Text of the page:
There are few things as exciting as changing the look of your blog. One of the easiest ways to do that if by finding a new premade theme and installing that on your blog.
However, before you jump into the thick of choosing, purchasing, and installing a new WordPress theme there’s some (blog) soul searching you need to do. The last thing you want is to fork over money for a new theme only to realize that it does not fit your blog’s needs. In order to know your blog needs, for now and the future, you need to have some basic blog branding in place.
- Is your blog’s content mostly text, photographs, or a mixture of both?
- Who is you ideal reader and what are some of their reading preferences?
- What are some actions you want your readers to do when they land on your blog? This can be both whether they land on the home page or an individual post.
- Are there any “must-have” features you want in your theme?
It is super important that you know your goals before you begin looking at themes. Going with the prettiest theme is tempting, but pretty design only gets you so far. You need to be intentional with your decisions.
Once you’ve got that figured out, it’s time to do some theme search. While searching for new theme, keep in mind your blog’s goals!
When shopping for a new blog theme, the overall layout should be one of your biggest considerations. You want to find a theme that matches the layout you want as closely as possible. The layout is the base of the theme and much harder to change than colors or fonts. So you want to know from the get-go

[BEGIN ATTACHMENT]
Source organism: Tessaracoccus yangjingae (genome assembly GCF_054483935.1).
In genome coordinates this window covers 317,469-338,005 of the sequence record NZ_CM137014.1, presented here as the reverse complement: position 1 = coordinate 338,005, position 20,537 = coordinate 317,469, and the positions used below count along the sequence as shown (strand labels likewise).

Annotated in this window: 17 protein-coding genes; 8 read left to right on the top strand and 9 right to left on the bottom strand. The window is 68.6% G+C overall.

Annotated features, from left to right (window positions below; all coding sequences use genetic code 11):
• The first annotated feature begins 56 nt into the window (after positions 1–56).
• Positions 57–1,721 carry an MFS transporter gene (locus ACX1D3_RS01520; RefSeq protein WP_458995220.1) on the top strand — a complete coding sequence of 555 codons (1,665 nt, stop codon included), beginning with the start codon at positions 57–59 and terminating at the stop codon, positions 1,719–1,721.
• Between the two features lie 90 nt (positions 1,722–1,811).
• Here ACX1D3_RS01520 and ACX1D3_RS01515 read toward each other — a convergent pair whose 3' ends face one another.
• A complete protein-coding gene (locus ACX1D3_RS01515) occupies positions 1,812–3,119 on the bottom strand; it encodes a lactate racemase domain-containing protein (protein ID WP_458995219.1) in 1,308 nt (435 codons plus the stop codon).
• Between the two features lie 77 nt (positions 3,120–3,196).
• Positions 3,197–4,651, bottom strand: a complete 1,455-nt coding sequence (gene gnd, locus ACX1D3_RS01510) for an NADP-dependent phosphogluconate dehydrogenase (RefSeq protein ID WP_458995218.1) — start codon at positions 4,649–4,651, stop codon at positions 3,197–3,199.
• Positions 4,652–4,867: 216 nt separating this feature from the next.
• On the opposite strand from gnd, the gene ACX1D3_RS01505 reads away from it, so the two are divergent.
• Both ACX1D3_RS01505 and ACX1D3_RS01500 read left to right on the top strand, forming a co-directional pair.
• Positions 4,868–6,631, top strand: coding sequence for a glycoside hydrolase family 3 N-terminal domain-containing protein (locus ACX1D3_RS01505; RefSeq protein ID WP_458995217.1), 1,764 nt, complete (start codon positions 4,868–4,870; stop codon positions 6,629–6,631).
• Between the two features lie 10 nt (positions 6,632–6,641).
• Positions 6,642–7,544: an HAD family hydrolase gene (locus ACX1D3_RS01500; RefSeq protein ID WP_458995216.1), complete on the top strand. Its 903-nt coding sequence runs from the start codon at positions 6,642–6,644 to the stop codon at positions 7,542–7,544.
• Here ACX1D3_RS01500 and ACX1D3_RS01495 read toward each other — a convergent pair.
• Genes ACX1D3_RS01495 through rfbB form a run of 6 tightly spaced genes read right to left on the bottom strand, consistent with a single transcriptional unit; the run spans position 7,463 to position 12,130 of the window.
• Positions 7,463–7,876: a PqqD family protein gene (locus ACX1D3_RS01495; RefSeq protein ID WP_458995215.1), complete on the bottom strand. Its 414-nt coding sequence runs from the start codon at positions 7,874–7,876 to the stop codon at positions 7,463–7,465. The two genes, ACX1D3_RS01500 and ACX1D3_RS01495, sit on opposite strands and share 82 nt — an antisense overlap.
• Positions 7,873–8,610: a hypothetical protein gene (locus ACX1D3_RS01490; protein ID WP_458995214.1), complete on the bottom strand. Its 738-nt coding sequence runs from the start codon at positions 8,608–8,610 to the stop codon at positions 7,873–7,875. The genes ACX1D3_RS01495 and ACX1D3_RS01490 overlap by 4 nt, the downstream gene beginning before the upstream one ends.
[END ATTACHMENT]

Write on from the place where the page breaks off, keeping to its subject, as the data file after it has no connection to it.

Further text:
- Do you want a one-column, two-column, or grid layout?
- Is the layout easy to change on the WordPress dashboard?
- What widget areas are available on the theme? This includes footer widgets, above header widgets, below posts widgets, etc.
Your blog’s home page is one of your blog’s most viewed page – it’s your hub. While outlining your blog’s goal, you should’ve come up with 2-3 specific actions you want you readers to take. What are those? Is your main goal getting your posts front and center or are you hoping for more newsletter sign ups? Are you hoping to highlight your newest posts or some features posts? Do you have specific offerings (products or services) you want readers to know about?
Different themes allow for different home page set ups. Which set up is best for you and your blog will depend 100% on the answers to the questions above. For example, if you want readers to sign up for your newsletter, having a theme that features a sign up box in the home page like on the Victoria theme will be essential.
Individual Post Layout
When looking st themes consider more than simple the home page. Look at what individual posts look like.
- Do they offer enough room for your images?
- Does it have a sidebar or no-sidebar? Is this something you can easily change?
- What details are included such as post date, author, categories, tags, comments, etc?
- Does it included related posts built in or will you need a plugin?
- Can you easily add call to actions below the post such as author boxes or newsletter sign ups?
Categories Archives Layout
Category Archives are pages that display all posts within a category. Usually people view the Archives to search for other posts within a category instead of seeing your posts in chronological order. Along with considering the overall layout (sidebar, no sidebar, widths), consider the format of posts on these pages.
- Are posts shown in full, in excerpts, or a grid?
- What kind of details about each post are available on the archives?